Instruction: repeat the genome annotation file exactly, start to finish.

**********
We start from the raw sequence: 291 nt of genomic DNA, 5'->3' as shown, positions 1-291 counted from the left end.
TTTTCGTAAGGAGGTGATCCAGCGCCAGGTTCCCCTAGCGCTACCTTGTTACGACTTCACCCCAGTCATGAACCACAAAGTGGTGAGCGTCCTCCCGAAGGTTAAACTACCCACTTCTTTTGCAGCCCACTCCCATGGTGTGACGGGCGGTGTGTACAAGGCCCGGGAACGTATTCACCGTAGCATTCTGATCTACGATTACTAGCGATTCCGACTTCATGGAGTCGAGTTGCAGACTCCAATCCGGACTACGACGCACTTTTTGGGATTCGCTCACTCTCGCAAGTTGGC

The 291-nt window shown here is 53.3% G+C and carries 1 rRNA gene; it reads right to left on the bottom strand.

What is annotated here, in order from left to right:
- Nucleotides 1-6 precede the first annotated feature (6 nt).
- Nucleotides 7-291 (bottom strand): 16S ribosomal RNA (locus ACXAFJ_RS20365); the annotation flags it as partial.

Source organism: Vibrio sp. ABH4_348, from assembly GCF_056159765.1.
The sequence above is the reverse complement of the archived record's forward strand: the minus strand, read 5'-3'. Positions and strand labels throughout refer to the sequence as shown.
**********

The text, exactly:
We start from the raw sequence: 291 nt of genomic DNA, 5'->3' as shown, positions 1-291 counted from the left end.
TTTTCGTAAGGAGGTGATCCAGCGCCAGGTTCCCCTAGCGCTACCTTGTTACGACTTCACCCCAGTCATGAACCACAAAGTGGTGAGCGTCCTCCCGAAGGTTAAACTACCCACTTCTTTTGCAGCCCACTCCCATGGTGTGACGGGCGGTGTGTACAAGGCCCGGGAACGTATTCACCGTAGCATTCTGATCTACGATTACTAGCGATTCCGACTTCATGGAGTCGAGTTGCAGACTCCAATCCGGACTACGACGCACTTTTTGGGATTCGCTCACTCTCGCAAGTTGGC

The 291-nt window shown here is 53.3% G+C and carries 1 rRNA gene; it reads right to left on the bottom strand.

What is annotated here, in order from left to right:
- Nucleotides 1-6 precede the first annotated feature (6 nt).
- Nucleotides 7-291 (bottom strand): 16S ribosomal RNA (locus ACXAFJ_RS20365); the annotation flags it as partial.

Source organism: Vibrio sp. ABH4_348, from assembly GCF_056159765.1.
The sequence above is the reverse complement of the archived record's forward strand: the minus strand, read 5'-3'. Positions and strand labels throughout refer to the sequence as shown.